So to work around this, whenever pdflatex is run, it creates some auxiliary files like .aux and .toc files. Inside these auxiliary files is information about the last run of pdflatex, so when you run it next time, it reads the auxiliary files and can generate references correctly.

Keep in mind that synctex files are not part of this, they just exist so you can navigate between PDF and code.

TeX Paths

There are seven directories which a TeX install writes to, we’ll only explain three of them:

Typically a TeX installation writes to your root directory, I think this is kind of stupid if you’re the only user running TeX on your machine (or the only user on your machine, actually). If you put the TeX tree inside your root directory, then you’ll need root permissions to run tlmgr. But the root user doesn’t know what tlmgr is because it’s in your user PATH variable, and so you then need to point it in the right place — bah! Fortunately, it’s very easy to move a TeX install from root to HOME, you just need to change your PATH variable after.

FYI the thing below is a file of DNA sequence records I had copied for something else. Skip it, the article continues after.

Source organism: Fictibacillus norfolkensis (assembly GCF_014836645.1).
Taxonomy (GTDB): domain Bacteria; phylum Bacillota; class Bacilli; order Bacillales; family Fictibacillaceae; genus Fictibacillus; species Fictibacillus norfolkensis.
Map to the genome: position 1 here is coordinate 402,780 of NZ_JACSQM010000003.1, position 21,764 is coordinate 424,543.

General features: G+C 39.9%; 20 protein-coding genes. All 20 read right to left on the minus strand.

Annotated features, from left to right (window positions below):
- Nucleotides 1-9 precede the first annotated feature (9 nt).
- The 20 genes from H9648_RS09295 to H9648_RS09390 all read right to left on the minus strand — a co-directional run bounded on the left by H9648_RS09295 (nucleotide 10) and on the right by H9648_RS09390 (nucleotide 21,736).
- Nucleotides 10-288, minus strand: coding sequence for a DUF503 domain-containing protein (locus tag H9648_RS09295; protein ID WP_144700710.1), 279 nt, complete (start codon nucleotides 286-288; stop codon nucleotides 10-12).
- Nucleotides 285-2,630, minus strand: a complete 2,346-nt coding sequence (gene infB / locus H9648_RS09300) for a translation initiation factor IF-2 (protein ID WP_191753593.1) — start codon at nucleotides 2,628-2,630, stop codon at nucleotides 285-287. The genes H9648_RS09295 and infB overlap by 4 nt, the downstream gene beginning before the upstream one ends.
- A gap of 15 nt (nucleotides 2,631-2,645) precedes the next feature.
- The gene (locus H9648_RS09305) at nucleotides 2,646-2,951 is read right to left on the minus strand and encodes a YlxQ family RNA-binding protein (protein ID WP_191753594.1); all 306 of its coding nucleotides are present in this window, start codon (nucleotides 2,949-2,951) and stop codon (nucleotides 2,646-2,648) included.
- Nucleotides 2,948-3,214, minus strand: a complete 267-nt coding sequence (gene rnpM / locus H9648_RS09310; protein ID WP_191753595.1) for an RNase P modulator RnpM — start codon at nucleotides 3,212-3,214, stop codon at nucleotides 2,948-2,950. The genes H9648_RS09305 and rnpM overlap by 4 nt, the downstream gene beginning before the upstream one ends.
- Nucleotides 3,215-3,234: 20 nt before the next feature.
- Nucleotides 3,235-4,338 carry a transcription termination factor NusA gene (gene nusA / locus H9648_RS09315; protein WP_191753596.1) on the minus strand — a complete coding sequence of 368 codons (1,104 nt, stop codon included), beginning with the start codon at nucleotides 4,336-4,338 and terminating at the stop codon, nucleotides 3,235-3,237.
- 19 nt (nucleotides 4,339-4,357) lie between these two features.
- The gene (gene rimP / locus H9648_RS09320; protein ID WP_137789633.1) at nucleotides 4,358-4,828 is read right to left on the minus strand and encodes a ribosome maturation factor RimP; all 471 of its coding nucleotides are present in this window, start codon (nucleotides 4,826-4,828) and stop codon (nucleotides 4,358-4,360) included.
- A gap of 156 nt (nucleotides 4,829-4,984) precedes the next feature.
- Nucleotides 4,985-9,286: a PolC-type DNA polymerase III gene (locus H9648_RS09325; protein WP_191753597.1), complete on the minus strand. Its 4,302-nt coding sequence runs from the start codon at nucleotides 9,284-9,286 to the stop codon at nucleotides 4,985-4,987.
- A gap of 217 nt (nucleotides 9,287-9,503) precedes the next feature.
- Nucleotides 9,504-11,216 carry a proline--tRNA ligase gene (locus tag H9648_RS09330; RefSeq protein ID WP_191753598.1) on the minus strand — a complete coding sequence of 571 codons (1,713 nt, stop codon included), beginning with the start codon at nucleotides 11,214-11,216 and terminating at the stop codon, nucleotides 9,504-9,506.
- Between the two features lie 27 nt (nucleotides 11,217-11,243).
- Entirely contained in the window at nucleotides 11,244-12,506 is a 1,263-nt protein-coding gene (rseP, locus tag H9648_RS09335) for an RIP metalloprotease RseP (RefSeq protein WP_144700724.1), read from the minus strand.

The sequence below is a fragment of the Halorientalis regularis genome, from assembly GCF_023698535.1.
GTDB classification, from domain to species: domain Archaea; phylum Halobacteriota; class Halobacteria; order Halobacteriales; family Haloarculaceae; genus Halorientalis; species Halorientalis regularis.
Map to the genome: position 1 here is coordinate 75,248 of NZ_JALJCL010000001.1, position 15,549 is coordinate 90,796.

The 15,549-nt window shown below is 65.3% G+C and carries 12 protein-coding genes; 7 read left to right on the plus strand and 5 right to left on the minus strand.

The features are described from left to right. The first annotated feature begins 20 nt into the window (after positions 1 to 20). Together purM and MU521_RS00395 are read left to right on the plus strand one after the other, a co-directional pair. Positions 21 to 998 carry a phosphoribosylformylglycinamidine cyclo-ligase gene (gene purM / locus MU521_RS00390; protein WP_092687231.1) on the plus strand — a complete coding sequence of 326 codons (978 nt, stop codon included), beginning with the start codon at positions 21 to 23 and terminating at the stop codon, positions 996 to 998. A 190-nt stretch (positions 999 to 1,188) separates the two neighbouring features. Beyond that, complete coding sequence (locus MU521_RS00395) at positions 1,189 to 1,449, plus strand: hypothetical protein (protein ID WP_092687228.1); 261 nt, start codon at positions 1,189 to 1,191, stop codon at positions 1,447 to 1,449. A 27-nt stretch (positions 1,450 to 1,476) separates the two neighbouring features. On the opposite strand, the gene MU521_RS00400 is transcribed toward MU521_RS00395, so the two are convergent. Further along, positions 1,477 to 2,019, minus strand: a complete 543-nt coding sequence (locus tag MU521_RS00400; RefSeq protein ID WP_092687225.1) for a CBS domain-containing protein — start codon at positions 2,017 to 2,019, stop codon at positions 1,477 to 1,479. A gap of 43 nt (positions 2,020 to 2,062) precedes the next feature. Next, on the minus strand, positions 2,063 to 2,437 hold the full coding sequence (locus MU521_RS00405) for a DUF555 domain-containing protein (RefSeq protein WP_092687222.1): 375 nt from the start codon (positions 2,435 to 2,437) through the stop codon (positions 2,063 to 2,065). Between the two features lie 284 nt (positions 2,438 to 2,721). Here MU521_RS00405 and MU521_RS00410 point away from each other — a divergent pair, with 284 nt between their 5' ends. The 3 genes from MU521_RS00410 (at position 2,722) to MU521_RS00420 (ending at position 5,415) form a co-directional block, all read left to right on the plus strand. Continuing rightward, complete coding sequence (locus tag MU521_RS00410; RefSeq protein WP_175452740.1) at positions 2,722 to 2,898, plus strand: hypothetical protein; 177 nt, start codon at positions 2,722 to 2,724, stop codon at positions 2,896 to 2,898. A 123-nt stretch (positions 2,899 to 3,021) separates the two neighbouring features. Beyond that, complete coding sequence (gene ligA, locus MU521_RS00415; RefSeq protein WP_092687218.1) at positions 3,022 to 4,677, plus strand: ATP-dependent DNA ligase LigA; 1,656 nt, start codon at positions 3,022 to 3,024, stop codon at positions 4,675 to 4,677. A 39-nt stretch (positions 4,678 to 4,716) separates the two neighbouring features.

No matter where you install TeX Live, any personal packages or classes you use should go into TEXMFHOME, period. A quick refresher: TEXMFHOME is ~/texmf by default, you can change this in texmf.cnf (run kpsewhich texmf.cnf to find it) or you can run export TEXMFHOME= in your bashrc or whatever shell you use.

Concluding Thoughts

Hopefully this explains why TeX behaves on your system the way it does. If you want to learn how TeX runs under the hood, Overleaf’s “How TeX macros actually work” is really good. A lot of LaTeX’s implementation details depend on this, because TeX really does two things uniquely:

  1. It can typeset stuff nicely. (You probably already knew this.)
  2. It uses category codes (“catcodes”) to interpret TeX documents.

Said article goes in depth about the second part. So far, I have yet to find an accessible explanation on how TeX actually decides how to typeset stuff, but I also haven’t looked very hard.